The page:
huntsville, alabama, city

Era of virtual learning highlights digital divide in Lawrence County

LAWRENCE COUNTY, Ala. – Many living in Lawrence County lack reliable internet access, which causes a digital divide in the age of virtual learning. Lawrence County Schools Superintendent Dr. Jon Bret Smith says most of the county is lacking quality internet and that’s a true concern of his for this school year.

“The majority of parents, they don’t have some kind of internet access in their home. It’s a real concern for us and one of the reasons we were strongly against starting virtually this school year as a whole school district,” says Dr. Smith.

Dr. Jon Bret Smith says they recognize there is a digital divide and are working to fix it.

“We have worked really hard this summer to make sure all of our students have access to a Chromebook or some kind of device. Also, we’ve extended WiFi in our parking lots and we’ve also put wifi on our busses,” says Dr. Smith.

Dr. Smith is concerned if COVID-19 causes a long term closure, the lack of internet will be an issue. The Alabama Broadband Connectivity Program could be a huge help.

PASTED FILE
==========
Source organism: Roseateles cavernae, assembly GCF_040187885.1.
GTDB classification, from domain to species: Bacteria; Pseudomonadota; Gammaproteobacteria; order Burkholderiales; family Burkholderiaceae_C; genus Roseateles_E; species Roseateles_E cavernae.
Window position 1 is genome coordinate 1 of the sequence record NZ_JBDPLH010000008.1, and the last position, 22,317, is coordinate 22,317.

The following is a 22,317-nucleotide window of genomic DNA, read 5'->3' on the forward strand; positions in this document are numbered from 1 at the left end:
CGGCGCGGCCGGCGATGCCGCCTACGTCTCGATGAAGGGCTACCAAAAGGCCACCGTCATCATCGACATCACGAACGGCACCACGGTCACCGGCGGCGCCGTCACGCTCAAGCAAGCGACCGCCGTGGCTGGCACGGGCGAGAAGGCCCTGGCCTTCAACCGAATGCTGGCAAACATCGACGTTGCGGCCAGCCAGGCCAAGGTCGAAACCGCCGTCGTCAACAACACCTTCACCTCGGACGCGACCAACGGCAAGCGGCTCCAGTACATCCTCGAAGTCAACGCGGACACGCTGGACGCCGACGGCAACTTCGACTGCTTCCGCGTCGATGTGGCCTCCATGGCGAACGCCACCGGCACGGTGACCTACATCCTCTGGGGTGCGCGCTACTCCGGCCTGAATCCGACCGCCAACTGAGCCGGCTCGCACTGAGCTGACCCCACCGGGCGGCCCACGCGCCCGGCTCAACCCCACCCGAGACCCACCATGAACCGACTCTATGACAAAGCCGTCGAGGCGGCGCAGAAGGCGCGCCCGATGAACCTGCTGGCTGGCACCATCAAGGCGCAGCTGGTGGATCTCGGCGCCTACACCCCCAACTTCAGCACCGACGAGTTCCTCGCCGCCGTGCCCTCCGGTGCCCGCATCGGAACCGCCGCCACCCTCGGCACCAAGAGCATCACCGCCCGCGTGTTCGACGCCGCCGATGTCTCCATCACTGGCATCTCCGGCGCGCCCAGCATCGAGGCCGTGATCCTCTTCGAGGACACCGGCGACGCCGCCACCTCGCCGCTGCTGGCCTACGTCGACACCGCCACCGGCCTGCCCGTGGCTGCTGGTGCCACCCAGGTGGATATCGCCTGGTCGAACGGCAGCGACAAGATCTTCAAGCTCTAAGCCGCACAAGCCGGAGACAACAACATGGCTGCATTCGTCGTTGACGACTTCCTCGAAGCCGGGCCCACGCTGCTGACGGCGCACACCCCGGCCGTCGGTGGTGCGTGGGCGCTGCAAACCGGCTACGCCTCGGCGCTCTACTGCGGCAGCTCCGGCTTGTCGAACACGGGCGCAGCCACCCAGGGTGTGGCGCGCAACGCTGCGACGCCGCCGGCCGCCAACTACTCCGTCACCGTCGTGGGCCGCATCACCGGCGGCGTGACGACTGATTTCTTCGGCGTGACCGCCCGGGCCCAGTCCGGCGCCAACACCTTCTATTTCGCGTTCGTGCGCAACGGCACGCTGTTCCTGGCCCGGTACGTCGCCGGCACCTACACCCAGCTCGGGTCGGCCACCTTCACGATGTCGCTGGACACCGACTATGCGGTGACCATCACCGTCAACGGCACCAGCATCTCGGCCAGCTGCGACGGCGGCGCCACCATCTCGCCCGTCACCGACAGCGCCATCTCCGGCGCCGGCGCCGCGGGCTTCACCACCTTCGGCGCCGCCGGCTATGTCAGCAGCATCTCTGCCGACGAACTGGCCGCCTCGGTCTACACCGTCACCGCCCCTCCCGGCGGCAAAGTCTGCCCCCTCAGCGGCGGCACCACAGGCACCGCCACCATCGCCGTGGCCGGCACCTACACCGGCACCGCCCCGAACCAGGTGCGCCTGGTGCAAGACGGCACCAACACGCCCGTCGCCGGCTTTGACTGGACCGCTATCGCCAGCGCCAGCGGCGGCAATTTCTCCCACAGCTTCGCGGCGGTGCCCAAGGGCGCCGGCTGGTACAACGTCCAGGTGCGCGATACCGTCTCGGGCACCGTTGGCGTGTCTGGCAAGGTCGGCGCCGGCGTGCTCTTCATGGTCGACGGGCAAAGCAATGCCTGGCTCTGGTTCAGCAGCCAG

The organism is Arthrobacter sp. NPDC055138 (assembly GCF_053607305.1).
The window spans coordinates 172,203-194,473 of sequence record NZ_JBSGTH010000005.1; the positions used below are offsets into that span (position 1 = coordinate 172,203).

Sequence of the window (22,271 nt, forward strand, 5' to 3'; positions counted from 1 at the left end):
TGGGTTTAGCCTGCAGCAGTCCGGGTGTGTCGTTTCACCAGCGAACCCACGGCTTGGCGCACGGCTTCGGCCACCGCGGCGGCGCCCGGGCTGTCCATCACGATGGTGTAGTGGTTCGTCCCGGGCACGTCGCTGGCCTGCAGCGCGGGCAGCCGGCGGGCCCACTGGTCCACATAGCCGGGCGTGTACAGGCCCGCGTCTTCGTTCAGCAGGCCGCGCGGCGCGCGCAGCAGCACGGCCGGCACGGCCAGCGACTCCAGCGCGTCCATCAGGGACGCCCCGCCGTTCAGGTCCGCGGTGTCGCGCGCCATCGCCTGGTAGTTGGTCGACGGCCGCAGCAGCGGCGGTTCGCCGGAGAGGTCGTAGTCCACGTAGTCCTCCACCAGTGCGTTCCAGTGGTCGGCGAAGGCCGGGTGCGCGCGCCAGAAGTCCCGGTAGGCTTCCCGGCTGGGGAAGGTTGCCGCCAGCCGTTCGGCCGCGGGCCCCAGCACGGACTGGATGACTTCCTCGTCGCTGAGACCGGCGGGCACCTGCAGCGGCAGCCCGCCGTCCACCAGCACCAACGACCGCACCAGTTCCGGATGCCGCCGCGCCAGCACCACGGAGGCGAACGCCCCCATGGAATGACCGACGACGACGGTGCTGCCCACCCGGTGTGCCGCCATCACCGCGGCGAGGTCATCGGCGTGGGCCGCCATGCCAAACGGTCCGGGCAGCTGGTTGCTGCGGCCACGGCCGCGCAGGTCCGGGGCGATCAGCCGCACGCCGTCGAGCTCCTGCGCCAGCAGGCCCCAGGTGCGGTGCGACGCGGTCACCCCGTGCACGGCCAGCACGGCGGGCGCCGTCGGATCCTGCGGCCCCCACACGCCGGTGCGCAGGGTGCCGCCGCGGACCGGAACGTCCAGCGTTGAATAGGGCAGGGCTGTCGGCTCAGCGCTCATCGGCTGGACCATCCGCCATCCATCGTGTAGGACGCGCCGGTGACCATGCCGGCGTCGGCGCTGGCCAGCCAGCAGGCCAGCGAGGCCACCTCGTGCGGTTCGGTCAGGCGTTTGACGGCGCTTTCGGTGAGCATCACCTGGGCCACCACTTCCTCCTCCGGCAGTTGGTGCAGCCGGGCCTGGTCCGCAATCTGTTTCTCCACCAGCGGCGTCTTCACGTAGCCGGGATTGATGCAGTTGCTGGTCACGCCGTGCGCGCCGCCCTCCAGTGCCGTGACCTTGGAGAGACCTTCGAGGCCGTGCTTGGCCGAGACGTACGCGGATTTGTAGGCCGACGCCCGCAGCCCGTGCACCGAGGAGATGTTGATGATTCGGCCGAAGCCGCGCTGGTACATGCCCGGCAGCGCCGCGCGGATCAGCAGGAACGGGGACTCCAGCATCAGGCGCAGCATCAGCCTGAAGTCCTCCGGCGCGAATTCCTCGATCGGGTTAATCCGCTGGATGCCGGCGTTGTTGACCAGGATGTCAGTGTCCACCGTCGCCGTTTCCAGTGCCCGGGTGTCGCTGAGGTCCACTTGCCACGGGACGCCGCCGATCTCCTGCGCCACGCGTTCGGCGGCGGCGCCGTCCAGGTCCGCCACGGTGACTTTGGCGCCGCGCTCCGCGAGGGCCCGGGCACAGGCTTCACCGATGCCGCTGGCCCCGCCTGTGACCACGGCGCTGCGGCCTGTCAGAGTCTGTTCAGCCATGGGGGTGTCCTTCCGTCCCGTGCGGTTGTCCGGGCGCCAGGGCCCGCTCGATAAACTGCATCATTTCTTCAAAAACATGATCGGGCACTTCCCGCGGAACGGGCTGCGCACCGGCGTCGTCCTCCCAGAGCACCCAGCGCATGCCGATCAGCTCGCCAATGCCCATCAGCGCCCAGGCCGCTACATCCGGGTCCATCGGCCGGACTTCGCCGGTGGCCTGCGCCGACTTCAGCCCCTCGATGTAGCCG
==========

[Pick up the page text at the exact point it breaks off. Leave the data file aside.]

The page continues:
“Most of us anticipate some type of closure through the school year and so to ensure our students have access to quality internet couldn’t come at a better time,” says Dr. Smith.

The Alabama Broadband Connectivity program is providing vouchers for families of students to cover equipment and service costs for high-speed internet service. In Lawrence County about 70% of the students qualify.

“The majority of people that live out past Moulton needs something, needs an internet provider,” says Dr. Smith.

It’s not just about the cost of internet services but also the availability. Smith says Joe Wheeler Electric Member Cooperative is working to bring internet connection countywide.

“We’re really appreciative of Joe Wheeler EMC’s hard work. It’s happening as fast as they can do it, but it’s not quite fast enough. If we had it tomorrow, it would be a day too late,” says Dr. Smith highlighting the fact that it’s past time for the whole county to have access to internet.

Smith says he does see a silver lining to the pandemic. Lawrence County Schools will be more up to date on technologies going forward.

Prior to the pandemic, Lawrence County Schools didn’t quite have enough Chromebooks or laptops for each student. They say thanks to the CARES Act money they are now a 1:1 school district, meaning there are enough digital devices for each student. The district has plans to purchase nearly 1,000 more devices to replace outdated ones.

Read MoreWHNT.comBack to School 2020, Coronavirus, News

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